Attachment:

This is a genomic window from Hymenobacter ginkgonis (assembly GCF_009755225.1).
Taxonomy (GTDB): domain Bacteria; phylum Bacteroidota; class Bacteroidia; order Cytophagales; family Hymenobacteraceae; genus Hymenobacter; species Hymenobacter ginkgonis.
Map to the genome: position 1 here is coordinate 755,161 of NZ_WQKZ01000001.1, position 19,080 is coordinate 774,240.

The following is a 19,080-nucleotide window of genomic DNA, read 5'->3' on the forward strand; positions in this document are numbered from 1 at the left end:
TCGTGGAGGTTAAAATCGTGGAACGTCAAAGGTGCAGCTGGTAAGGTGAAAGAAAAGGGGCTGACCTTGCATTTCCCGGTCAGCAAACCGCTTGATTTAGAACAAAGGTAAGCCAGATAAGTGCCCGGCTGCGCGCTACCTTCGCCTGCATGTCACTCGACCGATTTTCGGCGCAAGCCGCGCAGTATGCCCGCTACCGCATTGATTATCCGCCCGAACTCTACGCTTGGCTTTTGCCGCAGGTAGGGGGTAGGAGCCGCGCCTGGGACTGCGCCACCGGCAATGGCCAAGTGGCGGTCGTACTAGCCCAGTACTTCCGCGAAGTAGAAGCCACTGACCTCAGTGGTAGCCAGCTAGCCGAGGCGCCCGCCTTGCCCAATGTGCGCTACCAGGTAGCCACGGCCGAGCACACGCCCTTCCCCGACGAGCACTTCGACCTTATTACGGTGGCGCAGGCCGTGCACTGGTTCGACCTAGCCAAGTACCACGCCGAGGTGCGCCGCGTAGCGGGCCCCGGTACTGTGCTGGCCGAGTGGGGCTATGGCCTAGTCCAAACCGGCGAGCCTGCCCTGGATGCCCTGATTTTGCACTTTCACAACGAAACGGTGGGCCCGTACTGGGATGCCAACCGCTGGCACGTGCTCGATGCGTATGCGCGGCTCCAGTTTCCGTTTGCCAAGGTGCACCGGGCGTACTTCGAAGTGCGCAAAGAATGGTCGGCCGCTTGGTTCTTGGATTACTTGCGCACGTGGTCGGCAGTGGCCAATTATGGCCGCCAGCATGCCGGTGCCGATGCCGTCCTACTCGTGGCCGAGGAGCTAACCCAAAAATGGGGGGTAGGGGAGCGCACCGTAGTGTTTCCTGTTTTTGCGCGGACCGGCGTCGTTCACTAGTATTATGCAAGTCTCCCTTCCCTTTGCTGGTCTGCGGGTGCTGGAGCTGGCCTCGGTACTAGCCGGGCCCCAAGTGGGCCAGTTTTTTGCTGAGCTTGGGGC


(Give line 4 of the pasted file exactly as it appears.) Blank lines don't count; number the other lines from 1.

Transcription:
The following is a 19,080-nucleotide window of genomic DNA, read 5'->3' on the forward strand; positions in this document are numbered from 1 at the left end: